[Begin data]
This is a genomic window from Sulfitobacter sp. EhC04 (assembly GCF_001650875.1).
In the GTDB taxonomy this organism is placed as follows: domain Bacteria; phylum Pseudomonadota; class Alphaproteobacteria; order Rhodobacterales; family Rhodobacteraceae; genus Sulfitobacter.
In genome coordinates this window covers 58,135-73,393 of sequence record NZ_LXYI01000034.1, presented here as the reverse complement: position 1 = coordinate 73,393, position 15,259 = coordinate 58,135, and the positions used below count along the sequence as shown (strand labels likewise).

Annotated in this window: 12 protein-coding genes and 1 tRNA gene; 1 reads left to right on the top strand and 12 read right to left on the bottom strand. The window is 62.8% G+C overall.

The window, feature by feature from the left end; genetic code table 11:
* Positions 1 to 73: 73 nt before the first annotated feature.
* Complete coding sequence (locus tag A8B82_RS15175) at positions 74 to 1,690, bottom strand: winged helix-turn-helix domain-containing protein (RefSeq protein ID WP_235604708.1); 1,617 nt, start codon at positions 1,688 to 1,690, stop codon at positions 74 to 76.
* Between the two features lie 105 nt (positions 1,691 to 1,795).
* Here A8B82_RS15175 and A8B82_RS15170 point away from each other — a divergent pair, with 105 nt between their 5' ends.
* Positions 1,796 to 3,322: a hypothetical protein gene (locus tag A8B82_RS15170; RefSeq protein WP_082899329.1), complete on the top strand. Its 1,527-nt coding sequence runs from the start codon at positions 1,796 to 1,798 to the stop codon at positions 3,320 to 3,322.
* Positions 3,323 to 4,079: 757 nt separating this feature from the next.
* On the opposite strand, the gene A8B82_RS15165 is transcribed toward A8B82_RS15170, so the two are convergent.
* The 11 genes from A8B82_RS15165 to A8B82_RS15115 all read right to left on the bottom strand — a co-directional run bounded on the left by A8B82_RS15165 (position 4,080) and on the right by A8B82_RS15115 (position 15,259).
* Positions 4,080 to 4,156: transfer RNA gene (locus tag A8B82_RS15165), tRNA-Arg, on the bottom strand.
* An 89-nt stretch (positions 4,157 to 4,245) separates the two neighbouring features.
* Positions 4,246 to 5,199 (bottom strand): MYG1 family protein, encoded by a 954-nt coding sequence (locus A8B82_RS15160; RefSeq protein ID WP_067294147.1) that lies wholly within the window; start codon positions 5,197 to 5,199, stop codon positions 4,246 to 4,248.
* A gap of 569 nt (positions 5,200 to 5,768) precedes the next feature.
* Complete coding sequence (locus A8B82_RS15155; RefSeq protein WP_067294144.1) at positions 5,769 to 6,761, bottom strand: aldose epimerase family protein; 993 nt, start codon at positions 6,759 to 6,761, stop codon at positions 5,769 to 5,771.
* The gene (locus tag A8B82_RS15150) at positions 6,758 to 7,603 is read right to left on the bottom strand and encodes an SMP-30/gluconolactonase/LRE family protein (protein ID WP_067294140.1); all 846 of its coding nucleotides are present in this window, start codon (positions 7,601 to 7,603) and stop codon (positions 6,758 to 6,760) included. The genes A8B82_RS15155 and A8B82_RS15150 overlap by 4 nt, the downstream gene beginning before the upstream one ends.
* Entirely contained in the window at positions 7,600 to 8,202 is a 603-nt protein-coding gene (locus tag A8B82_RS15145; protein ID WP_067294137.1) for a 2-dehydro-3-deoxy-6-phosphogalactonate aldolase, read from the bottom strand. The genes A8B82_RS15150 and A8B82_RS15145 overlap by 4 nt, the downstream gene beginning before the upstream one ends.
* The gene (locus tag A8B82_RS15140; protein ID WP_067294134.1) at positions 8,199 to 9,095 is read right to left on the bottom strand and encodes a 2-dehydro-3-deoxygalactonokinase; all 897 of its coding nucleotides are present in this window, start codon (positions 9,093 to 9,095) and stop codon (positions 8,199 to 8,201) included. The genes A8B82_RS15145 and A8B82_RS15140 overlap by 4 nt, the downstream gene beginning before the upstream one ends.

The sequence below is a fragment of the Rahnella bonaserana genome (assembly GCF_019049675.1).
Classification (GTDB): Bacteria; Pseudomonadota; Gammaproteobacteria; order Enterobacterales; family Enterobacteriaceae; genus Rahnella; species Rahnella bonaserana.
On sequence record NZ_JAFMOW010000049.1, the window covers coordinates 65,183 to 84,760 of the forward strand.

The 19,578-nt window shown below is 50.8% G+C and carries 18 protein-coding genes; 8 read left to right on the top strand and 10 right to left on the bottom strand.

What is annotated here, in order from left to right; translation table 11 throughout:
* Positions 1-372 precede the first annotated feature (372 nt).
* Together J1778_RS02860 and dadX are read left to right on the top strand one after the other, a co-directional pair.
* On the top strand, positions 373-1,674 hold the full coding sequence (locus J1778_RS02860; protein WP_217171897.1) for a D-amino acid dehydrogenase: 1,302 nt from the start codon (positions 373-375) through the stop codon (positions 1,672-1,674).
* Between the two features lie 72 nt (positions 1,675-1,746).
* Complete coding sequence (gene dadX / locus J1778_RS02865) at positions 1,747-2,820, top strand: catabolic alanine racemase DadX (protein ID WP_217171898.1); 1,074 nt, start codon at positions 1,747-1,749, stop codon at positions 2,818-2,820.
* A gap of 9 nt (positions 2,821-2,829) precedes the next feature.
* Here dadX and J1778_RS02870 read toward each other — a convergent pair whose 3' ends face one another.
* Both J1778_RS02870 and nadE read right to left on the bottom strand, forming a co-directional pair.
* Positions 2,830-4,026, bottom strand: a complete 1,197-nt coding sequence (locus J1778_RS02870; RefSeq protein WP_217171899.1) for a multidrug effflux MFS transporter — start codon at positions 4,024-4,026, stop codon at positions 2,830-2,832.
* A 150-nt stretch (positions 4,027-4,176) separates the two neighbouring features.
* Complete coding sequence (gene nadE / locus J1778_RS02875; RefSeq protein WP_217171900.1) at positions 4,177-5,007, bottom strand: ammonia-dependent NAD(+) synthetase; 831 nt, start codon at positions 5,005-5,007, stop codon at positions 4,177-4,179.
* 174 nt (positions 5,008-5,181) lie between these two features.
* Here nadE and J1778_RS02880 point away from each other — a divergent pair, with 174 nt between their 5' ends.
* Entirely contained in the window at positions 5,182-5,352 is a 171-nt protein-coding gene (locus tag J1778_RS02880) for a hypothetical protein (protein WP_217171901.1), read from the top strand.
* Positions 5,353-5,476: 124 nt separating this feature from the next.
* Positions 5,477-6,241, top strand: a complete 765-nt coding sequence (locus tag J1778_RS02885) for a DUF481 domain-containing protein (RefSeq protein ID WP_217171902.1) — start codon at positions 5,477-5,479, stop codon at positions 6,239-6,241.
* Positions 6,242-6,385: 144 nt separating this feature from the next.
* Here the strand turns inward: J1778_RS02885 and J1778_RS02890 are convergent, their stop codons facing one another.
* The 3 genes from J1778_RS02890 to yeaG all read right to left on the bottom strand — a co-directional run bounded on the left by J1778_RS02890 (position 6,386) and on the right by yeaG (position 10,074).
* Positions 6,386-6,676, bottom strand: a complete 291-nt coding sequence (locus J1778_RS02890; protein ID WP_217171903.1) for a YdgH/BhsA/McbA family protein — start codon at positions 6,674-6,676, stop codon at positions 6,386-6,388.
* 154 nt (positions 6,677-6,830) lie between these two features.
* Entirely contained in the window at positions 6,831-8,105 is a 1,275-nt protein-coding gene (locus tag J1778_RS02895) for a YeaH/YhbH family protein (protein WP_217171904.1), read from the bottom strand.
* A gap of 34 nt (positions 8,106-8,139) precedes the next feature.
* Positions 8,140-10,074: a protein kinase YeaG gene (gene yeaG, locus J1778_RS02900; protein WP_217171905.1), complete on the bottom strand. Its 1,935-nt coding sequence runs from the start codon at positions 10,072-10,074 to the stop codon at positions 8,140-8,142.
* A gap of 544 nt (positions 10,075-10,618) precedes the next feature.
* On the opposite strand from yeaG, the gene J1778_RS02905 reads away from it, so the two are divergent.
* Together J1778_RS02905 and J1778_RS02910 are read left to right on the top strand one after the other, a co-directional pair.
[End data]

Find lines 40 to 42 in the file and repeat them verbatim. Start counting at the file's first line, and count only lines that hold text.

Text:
* Entirely contained in the window at positions 5,182-5,352 is a 171-nt protein-coding gene (locus tag J1778_RS02880) for a hypothetical protein (protein WP_217171901.1), read from the top strand.
* Positions 5,353-5,476: 124 nt separating this feature from the next.
* Positions 5,477-6,241, top strand: a complete 765-nt coding sequence (locus tag J1778_RS02885) for a DUF481 domain-containing protein (RefSeq protein ID WP_217171902.1) — start codon at positions 5,477-5,479, stop codon at positions 6,239-6,241.